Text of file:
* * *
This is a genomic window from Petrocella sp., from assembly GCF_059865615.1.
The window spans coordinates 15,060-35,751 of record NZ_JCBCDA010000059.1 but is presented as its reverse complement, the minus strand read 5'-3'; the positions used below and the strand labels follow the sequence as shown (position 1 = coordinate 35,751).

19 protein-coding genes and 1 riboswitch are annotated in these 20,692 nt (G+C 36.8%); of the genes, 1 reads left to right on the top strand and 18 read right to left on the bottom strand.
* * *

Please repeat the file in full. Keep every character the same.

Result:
This is a genomic window from Petrocella sp., from assembly GCF_059865615.1.
The window spans coordinates 15,060-35,751 of record NZ_JCBCDA010000059.1 but is presented as its reverse complement, the minus strand read 5'-3'; the positions used below and the strand labels follow the sequence as shown (position 1 = coordinate 35,751).

19 protein-coding genes and 1 riboswitch are annotated in these 20,692 nt (G+C 36.8%); of the genes, 1 reads left to right on the top strand and 18 read right to left on the bottom strand.